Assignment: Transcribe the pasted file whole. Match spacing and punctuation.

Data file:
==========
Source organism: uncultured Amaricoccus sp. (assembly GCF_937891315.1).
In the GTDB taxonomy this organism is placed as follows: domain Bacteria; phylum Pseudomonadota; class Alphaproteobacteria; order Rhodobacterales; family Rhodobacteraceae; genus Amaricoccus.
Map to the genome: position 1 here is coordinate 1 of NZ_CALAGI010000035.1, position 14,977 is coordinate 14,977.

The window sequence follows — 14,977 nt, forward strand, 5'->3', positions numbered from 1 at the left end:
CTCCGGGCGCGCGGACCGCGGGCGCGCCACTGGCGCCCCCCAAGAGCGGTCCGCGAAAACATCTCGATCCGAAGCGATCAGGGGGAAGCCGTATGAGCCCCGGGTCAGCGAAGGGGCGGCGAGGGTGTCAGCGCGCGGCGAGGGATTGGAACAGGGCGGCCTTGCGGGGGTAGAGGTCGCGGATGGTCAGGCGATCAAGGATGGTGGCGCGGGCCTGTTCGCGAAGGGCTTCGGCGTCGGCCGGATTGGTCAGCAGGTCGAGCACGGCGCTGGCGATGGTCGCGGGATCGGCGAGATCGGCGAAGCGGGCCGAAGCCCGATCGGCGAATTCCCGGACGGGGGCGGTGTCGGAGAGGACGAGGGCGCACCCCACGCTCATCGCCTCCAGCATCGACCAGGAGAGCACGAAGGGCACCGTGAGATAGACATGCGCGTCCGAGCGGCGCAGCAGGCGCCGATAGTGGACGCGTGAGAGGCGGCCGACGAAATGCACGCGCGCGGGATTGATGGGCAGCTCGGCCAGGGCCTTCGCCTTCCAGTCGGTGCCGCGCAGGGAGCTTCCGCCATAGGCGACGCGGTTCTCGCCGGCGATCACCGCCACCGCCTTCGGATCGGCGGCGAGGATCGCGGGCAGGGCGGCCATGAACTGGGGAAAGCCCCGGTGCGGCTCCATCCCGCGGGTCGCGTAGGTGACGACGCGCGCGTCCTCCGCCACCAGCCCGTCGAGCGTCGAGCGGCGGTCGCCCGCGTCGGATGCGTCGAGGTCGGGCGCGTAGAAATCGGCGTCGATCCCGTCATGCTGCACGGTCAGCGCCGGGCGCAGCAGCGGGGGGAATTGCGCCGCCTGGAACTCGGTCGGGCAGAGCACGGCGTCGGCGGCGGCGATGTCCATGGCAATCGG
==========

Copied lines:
Source organism: uncultured Amaricoccus sp. (assembly GCF_937891315.1).
In the GTDB taxonomy this organism is placed as follows: domain Bacteria; phylum Pseudomonadota; class Alphaproteobacteria; order Rhodobacterales; family Rhodobacteraceae; genus Amaricoccus.
Map to the genome: position 1 here is coordinate 1 of NZ_CALAGI010000035.1, position 14,977 is coordinate 14,977.

The window sequence follows — 14,977 nt, forward strand, 5'->3', positions numbered from 1 at the left end:
CTCCGGGCGCGCGGACCGCGGGCGCGCCACTGGCGCCCCCCAAGAGCGGTCCGCGAAAACATCTCGATCCGAAGCGATCAGGGGGAAGCCGTATGAGCCCCGGGTCAGCGAAGGGGCGGCGAGGGTGTCAGCGCGCGGCGAGGGATTGGAACAGGGCGGCCTTGCGGGGGTAGAGGTCGCGGATGGTCAGGCGATCAAGGATGGTGGCGCGGGCCTGTTCGCGAAGGGCTTCGGCGTCGGCCGGATTGGTCAGCAGGTCGAGCACGGCGCTGGCGATGGTCGCGGGATCGGCGAGATCGGCGAAGCGGGCCGAAGCCCGATCGGCGAATTCCCGGACGGGGGCGGTGTCGGAGAGGACGAGGGCGCACCCCACGCTCATCGCCTCCAGCATCGACCAGGAGAGCACGAAGGGCACCGTGAGATAGACATGCGCGTCCGAGCGGCGCAGCAGGCGCCGATAGTGGACGCGTGAGAGGCGGCCGACGAAATGCACGCGCGCGGGATTGATGGGCAGCTCGGCCAGGGCCTTCGCCTTCCAGTCGGTGCCGCGCAGGGAGCTTCCGCCATAGGCGACGCGGTTCTCGCCGGCGATCACCGCCACCGCCTTCGGATCGGCGGCGAGGATCGCGGGCAGGGCGGCCATGAACTGGGGAAAGCCCCGGTGCGGCTCCATCCCGCGGGTCGCGTAGGTGACGACGCGCGCGTCCTCCGCCACCAGCCCGTCGAGCGTCGAGCGGCGGTCGCCCGCGTCGGATGCGTCGAGGTCGGGCGCGTAGAAATCGGCGTCGATCCCGTCATGCTGCACGGTCAGCGCCGGGCGCAGCAGCGGGGGGAATTGCGCCGCCTGGAACTCGGTCGGGCAGAGCACGGCGTCGGCGGCGGCGATGTCCATGGCAATCGG